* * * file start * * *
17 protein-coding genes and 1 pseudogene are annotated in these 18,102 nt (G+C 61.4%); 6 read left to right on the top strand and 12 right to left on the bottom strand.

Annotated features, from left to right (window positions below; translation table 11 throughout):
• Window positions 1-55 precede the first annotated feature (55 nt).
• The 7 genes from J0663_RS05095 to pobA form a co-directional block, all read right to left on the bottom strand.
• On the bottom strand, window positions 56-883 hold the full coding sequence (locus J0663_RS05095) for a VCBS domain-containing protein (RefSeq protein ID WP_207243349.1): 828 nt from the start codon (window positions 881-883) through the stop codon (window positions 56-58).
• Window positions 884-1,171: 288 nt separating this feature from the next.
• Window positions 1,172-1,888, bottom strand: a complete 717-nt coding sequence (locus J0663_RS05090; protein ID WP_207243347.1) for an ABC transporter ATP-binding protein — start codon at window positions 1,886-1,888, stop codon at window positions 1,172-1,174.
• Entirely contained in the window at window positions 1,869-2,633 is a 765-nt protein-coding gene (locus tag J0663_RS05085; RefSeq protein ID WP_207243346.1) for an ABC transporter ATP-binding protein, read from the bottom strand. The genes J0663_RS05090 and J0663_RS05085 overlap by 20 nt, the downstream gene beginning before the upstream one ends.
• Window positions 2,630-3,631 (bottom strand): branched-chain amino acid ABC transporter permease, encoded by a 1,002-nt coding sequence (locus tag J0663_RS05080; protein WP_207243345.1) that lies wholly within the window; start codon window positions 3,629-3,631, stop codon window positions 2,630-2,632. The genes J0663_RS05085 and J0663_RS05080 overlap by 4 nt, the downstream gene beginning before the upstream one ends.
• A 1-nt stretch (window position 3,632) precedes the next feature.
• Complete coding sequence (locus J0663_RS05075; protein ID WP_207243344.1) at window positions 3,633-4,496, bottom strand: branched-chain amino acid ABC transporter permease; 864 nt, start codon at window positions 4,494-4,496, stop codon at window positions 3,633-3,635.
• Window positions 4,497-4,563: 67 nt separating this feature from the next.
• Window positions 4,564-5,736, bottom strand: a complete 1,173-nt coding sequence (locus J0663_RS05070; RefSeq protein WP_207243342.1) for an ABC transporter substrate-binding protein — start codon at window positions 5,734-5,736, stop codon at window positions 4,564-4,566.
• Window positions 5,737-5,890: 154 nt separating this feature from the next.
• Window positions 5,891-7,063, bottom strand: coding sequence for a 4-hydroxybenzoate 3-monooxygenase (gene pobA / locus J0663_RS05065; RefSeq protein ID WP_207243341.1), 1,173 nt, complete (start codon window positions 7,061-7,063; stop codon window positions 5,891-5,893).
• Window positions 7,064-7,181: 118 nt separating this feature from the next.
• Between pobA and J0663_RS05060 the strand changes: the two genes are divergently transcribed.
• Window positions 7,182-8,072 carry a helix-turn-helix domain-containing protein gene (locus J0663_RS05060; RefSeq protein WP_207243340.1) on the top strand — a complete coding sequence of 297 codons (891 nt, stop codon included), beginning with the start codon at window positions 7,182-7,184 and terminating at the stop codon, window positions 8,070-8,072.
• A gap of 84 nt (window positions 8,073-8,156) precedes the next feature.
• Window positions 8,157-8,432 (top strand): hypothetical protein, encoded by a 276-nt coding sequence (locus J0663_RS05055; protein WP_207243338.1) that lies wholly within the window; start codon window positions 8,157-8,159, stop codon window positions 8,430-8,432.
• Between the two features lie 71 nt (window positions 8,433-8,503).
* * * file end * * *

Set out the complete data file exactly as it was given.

17 protein-coding genes and 1 pseudogene are annotated in these 18,102 nt (G+C 61.4%); 6 read left to right on the top strand and 12 right to left on the bottom strand.

Annotated features, from left to right (window positions below; translation table 11 throughout):
• Window positions 1-55 precede the first annotated feature (55 nt).
• The 7 genes from J0663_RS05095 to pobA form a co-directional block, all read right to left on the bottom strand.
• On the bottom strand, window positions 56-883 hold the full coding sequence (locus J0663_RS05095) for a VCBS domain-containing protein (RefSeq protein ID WP_207243349.1): 828 nt from the start codon (window positions 881-883) through the stop codon (window positions 56-58).
• Window positions 884-1,171: 288 nt separating this feature from the next.
• Window positions 1,172-1,888, bottom strand: a complete 717-nt coding sequence (locus J0663_RS05090; protein ID WP_207243347.1) for an ABC transporter ATP-binding protein — start codon at window positions 1,886-1,888, stop codon at window positions 1,172-1,174.
• Entirely contained in the window at window positions 1,869-2,633 is a 765-nt protein-coding gene (locus tag J0663_RS05085; RefSeq protein ID WP_207243346.1) for an ABC transporter ATP-binding protein, read from the bottom strand. The genes J0663_RS05090 and J0663_RS05085 overlap by 20 nt, the downstream gene beginning before the upstream one ends.
• Window positions 2,630-3,631 (bottom strand): branched-chain amino acid ABC transporter permease, encoded by a 1,002-nt coding sequence (locus tag J0663_RS05080; protein WP_207243345.1) that lies wholly within the window; start codon window positions 3,629-3,631, stop codon window positions 2,630-2,632. The genes J0663_RS05085 and J0663_RS05080 overlap by 4 nt, the downstream gene beginning before the upstream one ends.
• A 1-nt stretch (window position 3,632) precedes the next feature.
• Complete coding sequence (locus J0663_RS05075; protein ID WP_207243344.1) at window positions 3,633-4,496, bottom strand: branched-chain amino acid ABC transporter permease; 864 nt, start codon at window positions 4,494-4,496, stop codon at window positions 3,633-3,635.
• Window positions 4,497-4,563: 67 nt separating this feature from the next.
• Window positions 4,564-5,736, bottom strand: a complete 1,173-nt coding sequence (locus J0663_RS05070; RefSeq protein WP_207243342.1) for an ABC transporter substrate-binding protein — start codon at window positions 5,734-5,736, stop codon at window positions 4,564-4,566.
• Window positions 5,737-5,890: 154 nt separating this feature from the next.
• Window positions 5,891-7,063, bottom strand: coding sequence for a 4-hydroxybenzoate 3-monooxygenase (gene pobA / locus J0663_RS05065; RefSeq protein ID WP_207243341.1), 1,173 nt, complete (start codon window positions 7,061-7,063; stop codon window positions 5,891-5,893).
• Window positions 7,064-7,181: 118 nt separating this feature from the next.
• Between pobA and J0663_RS05060 the strand changes: the two genes are divergently transcribed.
• Window positions 7,182-8,072 carry a helix-turn-helix domain-containing protein gene (locus J0663_RS05060; RefSeq protein WP_207243340.1) on the top strand — a complete coding sequence of 297 codons (891 nt, stop codon included), beginning with the start codon at window positions 7,182-7,184 and terminating at the stop codon, window positions 8,070-8,072.
• A gap of 84 nt (window positions 8,073-8,156) precedes the next feature.
• Window positions 8,157-8,432 (top strand): hypothetical protein, encoded by a 276-nt coding sequence (locus J0663_RS05055; protein WP_207243338.1) that lies wholly within the window; start codon window positions 8,157-8,159, stop codon window positions 8,430-8,432.
• Between the two features lie 71 nt (window positions 8,433-8,503).